'Patriot' Pyramid Scheme Founder Arrested in Central America
The co-founder of the Institute for Global Prosperity, a gigantic, U.S.-based pyramid scheme that used the bizarre language and theories of tax protesters and the antigovernment "Patriot" movement, was arrested on federal warrants.
The co-founder of the Institute for Global Prosperity, a gigantic, U.S.-based pyramid scheme that used the bizarre language and theories of tax protesters and the antigovernment "Patriot" movement, was arrested on federal warrants in Panama last January and extradited back to the United States to face trial.
David Alan Struckman of Renton, Wash., was charged in 2004 along with four other principals of Global Prosperity, which sold audiotapes, CDs and tickets to offshore seminars on "wealth-building" and federal tax avoidance. The others have all since pleaded guilty to tax charges and were to be sentenced this spring.
Struckman faces charges of conspiracy to defraud the United States and tax evasion, and could get up to 20 years in prison and a $1 million fine if convicted.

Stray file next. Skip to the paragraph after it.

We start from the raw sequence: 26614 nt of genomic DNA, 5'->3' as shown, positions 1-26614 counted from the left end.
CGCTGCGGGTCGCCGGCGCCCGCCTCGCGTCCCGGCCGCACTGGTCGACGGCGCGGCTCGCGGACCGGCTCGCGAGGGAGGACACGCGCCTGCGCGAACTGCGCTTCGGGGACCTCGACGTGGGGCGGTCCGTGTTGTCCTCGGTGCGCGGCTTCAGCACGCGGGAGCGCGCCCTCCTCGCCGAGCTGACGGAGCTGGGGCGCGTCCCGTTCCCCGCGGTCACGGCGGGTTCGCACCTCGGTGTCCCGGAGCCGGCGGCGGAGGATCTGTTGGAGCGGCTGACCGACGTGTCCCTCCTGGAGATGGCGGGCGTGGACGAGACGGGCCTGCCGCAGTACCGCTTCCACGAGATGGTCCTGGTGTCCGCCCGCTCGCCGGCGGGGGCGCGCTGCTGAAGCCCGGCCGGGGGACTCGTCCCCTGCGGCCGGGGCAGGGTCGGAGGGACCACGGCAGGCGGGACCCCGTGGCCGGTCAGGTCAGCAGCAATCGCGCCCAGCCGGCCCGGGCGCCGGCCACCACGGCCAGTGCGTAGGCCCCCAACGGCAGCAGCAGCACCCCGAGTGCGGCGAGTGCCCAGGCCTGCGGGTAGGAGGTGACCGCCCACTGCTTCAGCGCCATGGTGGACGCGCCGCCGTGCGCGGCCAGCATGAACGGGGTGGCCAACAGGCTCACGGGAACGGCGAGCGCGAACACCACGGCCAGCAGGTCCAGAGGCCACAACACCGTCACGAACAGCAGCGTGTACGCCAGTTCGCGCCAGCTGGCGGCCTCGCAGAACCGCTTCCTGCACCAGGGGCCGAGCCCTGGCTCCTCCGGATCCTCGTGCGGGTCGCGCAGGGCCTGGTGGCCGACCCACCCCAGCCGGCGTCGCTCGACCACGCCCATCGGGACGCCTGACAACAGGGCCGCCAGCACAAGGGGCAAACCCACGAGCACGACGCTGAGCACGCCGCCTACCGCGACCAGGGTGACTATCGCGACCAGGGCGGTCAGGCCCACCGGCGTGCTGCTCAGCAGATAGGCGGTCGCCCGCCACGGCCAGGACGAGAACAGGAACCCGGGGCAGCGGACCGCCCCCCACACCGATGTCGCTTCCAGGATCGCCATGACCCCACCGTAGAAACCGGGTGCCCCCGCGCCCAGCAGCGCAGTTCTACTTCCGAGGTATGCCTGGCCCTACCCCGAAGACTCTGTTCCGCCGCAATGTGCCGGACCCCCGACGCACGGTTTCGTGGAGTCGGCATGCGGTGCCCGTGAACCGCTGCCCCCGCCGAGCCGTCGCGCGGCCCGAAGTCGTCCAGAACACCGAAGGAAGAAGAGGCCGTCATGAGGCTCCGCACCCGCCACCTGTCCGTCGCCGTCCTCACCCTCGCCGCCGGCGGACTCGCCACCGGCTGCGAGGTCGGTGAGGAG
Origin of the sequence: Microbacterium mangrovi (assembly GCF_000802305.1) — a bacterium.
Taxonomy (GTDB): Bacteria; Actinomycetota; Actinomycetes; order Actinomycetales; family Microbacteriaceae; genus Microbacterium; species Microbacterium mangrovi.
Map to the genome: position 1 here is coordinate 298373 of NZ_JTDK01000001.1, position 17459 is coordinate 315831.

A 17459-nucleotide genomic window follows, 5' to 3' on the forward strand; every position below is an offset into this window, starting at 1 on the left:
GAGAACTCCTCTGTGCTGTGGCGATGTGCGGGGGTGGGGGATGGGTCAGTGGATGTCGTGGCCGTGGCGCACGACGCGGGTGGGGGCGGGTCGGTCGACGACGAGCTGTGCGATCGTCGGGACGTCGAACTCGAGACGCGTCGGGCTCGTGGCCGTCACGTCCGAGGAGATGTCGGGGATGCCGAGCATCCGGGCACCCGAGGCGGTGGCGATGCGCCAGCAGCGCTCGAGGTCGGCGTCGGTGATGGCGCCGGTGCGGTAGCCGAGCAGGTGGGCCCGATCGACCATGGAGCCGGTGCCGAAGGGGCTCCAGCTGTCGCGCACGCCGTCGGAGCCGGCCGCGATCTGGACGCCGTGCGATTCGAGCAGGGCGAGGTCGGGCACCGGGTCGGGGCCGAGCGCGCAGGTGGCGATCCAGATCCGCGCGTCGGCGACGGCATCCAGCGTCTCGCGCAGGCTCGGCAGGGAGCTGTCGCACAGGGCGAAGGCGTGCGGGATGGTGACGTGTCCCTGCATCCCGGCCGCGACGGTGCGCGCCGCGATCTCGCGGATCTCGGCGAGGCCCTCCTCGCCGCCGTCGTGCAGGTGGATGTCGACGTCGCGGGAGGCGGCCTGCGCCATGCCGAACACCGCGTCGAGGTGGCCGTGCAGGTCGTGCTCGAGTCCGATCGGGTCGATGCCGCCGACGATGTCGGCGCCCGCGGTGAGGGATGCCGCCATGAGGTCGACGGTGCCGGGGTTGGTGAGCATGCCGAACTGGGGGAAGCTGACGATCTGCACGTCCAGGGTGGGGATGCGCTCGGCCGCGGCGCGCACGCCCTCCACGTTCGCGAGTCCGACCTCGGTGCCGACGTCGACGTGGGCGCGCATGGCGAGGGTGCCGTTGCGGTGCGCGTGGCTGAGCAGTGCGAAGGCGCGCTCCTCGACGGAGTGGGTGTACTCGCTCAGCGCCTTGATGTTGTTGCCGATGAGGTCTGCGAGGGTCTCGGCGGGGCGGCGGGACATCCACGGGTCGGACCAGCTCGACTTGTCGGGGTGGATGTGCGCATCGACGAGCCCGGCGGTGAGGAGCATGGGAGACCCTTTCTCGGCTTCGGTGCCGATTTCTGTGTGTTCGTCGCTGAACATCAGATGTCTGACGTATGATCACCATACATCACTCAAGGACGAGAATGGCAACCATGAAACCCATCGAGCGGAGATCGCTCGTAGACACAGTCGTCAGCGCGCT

The indictment alleges that from 1996 until the spring of 2002, Global Prosperity held seminars promoting bogus trust packages and similar schemes that advocated fraudulent methods of eliminating income tax liability. Its principals allegedly earned more than $40 million from its marketing of these "wealth-building" schemes, part of a pyramid structure that rewarded those at the very top but virtually never paid out to those who came into the group later.
The defendants allegedly concealed their income using bogus trusts, offshore bank accounts and other methods. Much of their language, including their tax theories, hearkened back to Patriot conspiracy theories about the Federal Reserve Board, the role of gold in the market, and the illegality of income taxes.
"I've heard all the lectures about not having to pay your credit card debt and money not being backed by gold and the Federal Bank being an imaginary thing," wrote "Jackie," whose boyfriend was involved in the group, on keithlynch.net, a website with the stories of many victims. "I am so afraid, because he's lost so much money already. ... Can anyone help me before he loses even more?"